The following undated, unidentified newspaper article was found in a copy of Helen Craft's Scrapbook at the Lowell Public Library:
Last Saturday being the seventy-seventh birthday of H.R. Nichols, his children, grand-children and a few other relatives, bearing the "festive bivalve" and other refreshments, honored him and his estimable wife with a birthday surprise party in the evening. A general good time was enjoyed by all present.
from Ball, T.H., editor. Encyclopedia of Genealogy and Biography
of Lake County, Indiana with a Compendium of History 1834-1904.
Chicago: The Lewis Publishing Company, 1904. pp. 366-367:
HORATIO R. NICHOLS
Horatio R. Nichols was born in Fenner, Madison county, New York, January 25*, 1818, and died in Lowell, April 13, 1897, leaving to mourn him a devoted wife, five children, four sisters and one brother, one son, three sisters, and one brother having preceded him to the Spirit Land. His age at the time of death was seventy-nine years, two months and seventeen days.
Mr. Nichols worked upon his father's farm, following the usual routine of a farmer boy's life; that is, laboring on the farm during the summer, attending the district school in winter, until he had reached his eighteenth year. At this time a tide of emigration set in towards the great and growing west. A strong desire took possession of Mr. Nichols to see the western country, and, although yet in his teens, he, in company with his brother, bade adieu to the old homestead and set upon their journey towards the setting sun. They reached LaPorte, Indiana, June 2, 1836. Here he sought and obtained work on a farm, where he remained until December following, when he again started west, arriving in this county the same month. Liking the appearance of this part of the country he concluded to settle here. A man by the name of Nolan who preceded Mr. Nichols about two years to this county, lived in a little cabin near where the brickyard of H.J. Nichols was, which is now Washington street on the west side. The Nichols brothers purchased Nolan's claim, which then included a large share of the site of Lowell, for which they paid two hundred and fifty dollars. Mr. Nolan moved farther west. In the following May Mr. Nichols moved onto his claim, where he and his brother continued to live alone for several years. They were known by the neighbors as "the old bachelors." After having "batched it" for five years Mr. Nichols concluded it was not "good for man to live alone." So he wooed, won and wedded Miss Phoebe E. Kenyon, January 23, 1845. Fifty years from that date a golden wedding was given in their capacious west side home. Mr. Nichols was converted and united with the Methodist Episcopal church at the age of thirteen years and reunited with the church in Lowell under the ministry of J.F. McDaniel. His first vote for president was cast for Martin Van Buren in 1840. Thus you see he identified himself with the Democratic party, but being of philanthropic turn of mind and believing that all men should be free he became a Free Soiler. Since 1856 he has voted with the Republican party. At the time Mr. Nichols settled here his nearest neighbor on the west was Robert Wilkinson, who lived where Mrs. Marvin now lives. Jacob Mendinthall lived where Captain J. L. Manning now lives; Samuel Bryant, Duane Bryant and Elias Bryan lived on the Perry Jones farm, Ross Sanger farm, and John Nichols farm, respectively. Although Mr. Nichols was not one of the oldest settlers here he lived to see this part of the country reclaimed and made to blossom and bloom as the rose.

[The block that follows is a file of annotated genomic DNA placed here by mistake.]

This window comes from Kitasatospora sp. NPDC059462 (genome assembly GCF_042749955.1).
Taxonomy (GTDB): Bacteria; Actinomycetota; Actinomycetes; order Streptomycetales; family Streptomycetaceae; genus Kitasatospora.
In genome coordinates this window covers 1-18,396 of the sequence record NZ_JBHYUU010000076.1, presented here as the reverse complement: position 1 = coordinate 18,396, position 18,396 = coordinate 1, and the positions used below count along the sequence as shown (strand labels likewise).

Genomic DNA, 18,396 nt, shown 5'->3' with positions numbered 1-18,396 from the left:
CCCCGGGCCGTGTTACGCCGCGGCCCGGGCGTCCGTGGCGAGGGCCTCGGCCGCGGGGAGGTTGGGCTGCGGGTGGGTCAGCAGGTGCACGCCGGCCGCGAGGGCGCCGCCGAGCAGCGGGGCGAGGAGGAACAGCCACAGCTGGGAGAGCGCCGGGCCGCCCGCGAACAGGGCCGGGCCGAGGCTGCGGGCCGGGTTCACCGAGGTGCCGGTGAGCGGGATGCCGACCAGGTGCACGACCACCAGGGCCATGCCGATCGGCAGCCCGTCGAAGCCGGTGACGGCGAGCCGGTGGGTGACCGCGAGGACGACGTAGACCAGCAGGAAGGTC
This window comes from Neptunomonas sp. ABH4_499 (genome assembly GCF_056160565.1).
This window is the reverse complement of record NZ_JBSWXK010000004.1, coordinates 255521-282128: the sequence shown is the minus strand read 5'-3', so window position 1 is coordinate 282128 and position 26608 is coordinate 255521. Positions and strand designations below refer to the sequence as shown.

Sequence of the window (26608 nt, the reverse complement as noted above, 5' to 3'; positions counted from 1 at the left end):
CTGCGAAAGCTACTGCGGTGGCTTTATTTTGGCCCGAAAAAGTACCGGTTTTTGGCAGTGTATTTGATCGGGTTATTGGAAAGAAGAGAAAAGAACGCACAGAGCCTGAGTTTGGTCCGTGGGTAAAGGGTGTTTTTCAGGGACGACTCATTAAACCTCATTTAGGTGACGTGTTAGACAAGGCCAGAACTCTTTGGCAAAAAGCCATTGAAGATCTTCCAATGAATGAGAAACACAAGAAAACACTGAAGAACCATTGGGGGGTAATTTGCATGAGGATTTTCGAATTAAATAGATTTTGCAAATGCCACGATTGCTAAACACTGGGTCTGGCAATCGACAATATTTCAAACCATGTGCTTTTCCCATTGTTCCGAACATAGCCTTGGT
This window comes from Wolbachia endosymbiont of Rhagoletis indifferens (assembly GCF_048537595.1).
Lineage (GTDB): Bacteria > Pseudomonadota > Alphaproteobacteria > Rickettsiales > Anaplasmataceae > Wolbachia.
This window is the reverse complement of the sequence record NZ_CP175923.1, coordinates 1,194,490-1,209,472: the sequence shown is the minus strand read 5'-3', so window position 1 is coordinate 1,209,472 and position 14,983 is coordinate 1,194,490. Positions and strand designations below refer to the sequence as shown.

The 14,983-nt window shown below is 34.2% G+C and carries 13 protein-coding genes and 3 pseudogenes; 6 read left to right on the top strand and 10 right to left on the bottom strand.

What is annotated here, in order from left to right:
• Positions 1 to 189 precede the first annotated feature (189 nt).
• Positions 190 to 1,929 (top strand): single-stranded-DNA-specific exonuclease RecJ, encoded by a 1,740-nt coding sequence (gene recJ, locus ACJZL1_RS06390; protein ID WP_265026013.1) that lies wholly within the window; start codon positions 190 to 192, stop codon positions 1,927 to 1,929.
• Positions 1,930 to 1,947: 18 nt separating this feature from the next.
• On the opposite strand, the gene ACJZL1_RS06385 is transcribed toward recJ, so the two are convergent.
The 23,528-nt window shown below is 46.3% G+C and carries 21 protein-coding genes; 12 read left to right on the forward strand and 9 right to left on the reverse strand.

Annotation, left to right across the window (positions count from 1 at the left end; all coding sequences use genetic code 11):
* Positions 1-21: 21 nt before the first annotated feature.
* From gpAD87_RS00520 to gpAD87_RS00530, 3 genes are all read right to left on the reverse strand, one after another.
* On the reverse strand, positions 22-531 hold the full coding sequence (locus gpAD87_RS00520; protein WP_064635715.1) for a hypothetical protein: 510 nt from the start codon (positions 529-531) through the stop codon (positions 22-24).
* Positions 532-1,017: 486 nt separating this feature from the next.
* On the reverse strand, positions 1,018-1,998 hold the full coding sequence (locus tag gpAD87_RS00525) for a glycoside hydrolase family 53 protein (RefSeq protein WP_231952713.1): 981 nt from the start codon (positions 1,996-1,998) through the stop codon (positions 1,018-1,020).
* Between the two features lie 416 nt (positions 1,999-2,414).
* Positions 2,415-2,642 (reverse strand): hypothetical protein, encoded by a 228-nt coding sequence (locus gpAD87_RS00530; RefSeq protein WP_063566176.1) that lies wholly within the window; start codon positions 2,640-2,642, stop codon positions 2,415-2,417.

Funeral services, which were attended by a large concourse of sorrowing friends, were held at the Methodist Episcopal church, the Rev. J.B. Sites, assisted by Rev. E.P. Bennett, officiating, after which the mortal remains of the beloved man were interred in the Lowell cemetery, there to rest until the great judgment day comes.